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How do you feel about group Dr.'s appointments?

How open do you think you would be if your appointment was scheduled with several others that shared your malady? Is this what our medical future looks like?

How would HIPPA laws apply to these situations?  If a patient opts for a group appointment does HIPPA law become void or does it only apply to office policy and procedures?  


Asked by QuinnMae at 2:16 PM on Mar. 19, 2013 in Health

Level 48 (292,696 Credits)
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Answers (11)
  • Just because I might suffer from hemorrhoids doesn't mean I want to see or hear about yours. I would never do this. I don't really like it when my doctor has an intern or some such crap sitting in my appointment with me for training purposes. I certainly am not going to put up with a bunch of strangers in my appointment. This feels too much like a "herding cattle" mentality. At this point, you are no longer viewed as a person in my opinion. Now you are just a symptom or a condition.


    Answer by hootie826 at 3:48 PM on Mar. 19, 2013

  • Pretty sure that would violate some patient privacy policy.

    Answer by maecntpntz219 at 2:17 PM on Mar. 19, 2013

  • Few opinions about the article:

    -I wouldn't want a 2hr appointment with the doctor, especially when most of it concerns other people's issues
    -They still have to do exams privately - right? Which would still take time out.
    -"You don't have to say anything"? How am I supposed to tell the doctor what's wrong or answer any questions?
    -There may be more insured people coming in through "Obamacare" but with copays and other costs rising as a result, I don't think millions more will be fighting for a doctors appointment.

    Answer by maecntpntz219 at 2:23 PM on Mar. 19, 2013

  • When my ex had his heart bypass, they had a group nutrition class that all the heart patients and families attended. That was fine, but anything more personal/sensitive would be uncomfortable to me.

    Answer by missanc at 2:28 PM on Mar. 19, 2013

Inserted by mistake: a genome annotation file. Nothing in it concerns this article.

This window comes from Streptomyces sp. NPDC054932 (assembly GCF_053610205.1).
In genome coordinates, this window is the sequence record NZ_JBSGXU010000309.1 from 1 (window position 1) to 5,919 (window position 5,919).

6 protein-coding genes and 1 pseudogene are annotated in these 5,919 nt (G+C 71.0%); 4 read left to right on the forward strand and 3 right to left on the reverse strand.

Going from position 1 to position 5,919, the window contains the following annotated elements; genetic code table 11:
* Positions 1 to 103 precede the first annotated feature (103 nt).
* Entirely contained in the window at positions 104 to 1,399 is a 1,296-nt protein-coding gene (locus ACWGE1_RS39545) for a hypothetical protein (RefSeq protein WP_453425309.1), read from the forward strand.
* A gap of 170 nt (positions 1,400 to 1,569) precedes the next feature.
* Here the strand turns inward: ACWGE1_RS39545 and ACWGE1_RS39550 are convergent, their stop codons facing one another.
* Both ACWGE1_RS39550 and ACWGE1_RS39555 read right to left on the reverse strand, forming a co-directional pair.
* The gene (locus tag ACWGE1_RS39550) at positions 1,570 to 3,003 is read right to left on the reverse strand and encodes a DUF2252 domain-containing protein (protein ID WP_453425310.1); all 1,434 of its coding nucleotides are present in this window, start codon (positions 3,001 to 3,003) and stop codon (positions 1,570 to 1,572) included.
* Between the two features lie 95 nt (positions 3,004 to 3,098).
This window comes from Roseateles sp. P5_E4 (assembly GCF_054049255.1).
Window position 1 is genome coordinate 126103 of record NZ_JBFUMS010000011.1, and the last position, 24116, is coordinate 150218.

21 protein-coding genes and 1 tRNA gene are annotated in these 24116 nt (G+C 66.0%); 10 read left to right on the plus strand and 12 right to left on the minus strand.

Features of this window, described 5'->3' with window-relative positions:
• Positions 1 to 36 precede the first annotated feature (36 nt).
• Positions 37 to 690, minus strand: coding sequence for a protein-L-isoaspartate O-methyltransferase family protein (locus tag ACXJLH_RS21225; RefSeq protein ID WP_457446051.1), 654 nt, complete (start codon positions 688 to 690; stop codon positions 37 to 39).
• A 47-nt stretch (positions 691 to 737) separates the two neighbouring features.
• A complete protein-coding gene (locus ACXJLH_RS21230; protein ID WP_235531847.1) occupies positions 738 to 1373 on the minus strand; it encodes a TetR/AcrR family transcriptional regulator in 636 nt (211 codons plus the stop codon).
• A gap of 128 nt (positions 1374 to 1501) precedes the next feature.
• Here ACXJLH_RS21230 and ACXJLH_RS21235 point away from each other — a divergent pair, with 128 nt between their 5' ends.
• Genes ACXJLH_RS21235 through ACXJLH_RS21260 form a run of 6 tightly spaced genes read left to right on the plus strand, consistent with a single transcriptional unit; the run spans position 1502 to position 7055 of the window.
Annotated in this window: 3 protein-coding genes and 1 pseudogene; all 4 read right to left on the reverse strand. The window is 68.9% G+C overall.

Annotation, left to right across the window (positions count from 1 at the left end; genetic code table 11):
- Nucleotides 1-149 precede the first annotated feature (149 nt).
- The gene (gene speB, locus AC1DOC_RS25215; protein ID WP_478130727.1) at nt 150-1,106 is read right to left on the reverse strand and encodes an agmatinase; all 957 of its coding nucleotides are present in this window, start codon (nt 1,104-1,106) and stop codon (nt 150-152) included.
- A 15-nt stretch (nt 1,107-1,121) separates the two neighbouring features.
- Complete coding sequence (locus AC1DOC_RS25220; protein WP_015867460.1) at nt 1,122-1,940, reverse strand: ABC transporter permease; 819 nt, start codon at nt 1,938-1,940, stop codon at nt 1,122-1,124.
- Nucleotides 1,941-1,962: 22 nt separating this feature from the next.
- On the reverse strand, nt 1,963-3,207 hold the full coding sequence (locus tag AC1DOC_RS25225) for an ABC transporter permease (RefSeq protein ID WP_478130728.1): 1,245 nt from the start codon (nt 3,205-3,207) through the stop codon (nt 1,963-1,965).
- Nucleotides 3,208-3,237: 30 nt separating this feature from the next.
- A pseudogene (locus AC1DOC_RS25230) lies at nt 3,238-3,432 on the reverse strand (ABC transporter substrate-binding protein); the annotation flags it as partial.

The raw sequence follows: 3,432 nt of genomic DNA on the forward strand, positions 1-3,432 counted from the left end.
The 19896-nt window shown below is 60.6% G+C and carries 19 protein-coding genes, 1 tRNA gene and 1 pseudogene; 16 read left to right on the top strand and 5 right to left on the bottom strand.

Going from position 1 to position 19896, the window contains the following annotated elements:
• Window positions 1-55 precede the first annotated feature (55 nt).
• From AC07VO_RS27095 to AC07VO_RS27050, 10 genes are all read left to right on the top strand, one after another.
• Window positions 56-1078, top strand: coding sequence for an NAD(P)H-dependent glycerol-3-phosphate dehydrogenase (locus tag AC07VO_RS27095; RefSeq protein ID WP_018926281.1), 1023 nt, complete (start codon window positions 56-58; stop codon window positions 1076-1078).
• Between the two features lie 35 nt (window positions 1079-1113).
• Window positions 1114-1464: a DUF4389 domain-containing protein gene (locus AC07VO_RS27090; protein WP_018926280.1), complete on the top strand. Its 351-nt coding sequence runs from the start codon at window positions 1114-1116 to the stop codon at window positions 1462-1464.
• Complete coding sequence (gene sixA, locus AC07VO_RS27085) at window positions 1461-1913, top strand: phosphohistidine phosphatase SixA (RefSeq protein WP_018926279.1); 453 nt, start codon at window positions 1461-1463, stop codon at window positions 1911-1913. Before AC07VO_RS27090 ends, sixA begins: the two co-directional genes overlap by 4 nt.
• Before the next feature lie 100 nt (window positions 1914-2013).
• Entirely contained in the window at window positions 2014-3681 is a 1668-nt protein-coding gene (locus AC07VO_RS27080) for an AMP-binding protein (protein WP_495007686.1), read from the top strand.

• I could see things like nutrition classes, or even a group thing like Ballad mentioned where they cover general basics with a group of new moms - there's nothing really personal in that. But when I have an appointment with my doctor, I want to see my doctor, and my doctor only (aside from nurses and such). I would not be willing to do a group appointment. Even if all the people share the same concern as me, my personal situation is mine alone. It might be slightly different than theirs, and even if it's not, I don't want strangers knowing about it.

    Answer by wendythewriter at 2:36 PM on Mar. 19, 2013

  • Well I can see if the patients agree to it - that's fine. But making this the new "thing"? Lol good luck to them!

    Answer by maecntpntz219 at 2:24 PM on Mar. 19, 2013

  • The only thing I've had that was sort of similar was a group thing before I left the hospital after my baby was born, telling a bunch of us not to lift anything heavier than our babies if we'd had C-sections, junk like that. Even that was a bit off-putting to me. But I can see where this might become more the norm with national healthcare, trying to keep costs down, plus the aging baby boomers and the shortage of physicians.

    Answer by Ballad at 2:24 PM on Mar. 19, 2013

  • YUCK!! I'm anxious enough!

    Answer by imamomzilla at 5:54 PM on Mar. 19, 2013

  • But they are being done already. I'm just wondering because there is already a physician shortage and it's only going to get worse with our aging population. I don't really understand how they can do this besides having the patient opt in to a group appointment and waiving their privacy rights (as far as what is discussed publicly among the group). You can't force all of those other patients - strangers - to honor your privacy. How popular do you think group appointments are going to be? I am sure the nature of most appointments would require private appointments.


    Comment by QuinnMae (original poster) at 2:21 PM on Mar. 19, 2013

  • Those things struck me as odd as well, mae. I certainly wouldn't want a two hour appointment and I would feel awkward listening to or hearing about someone else's medical issue, even if it were similar to my own. I don't like spending too much time at any appointment if it isn't absolutely necessary. I go in with a list a questions if I have any, prepared and expect to leave not long after I have been put in an exam room.

    Comment by QuinnMae (original poster) at 2:29 PM on Mar. 19, 2013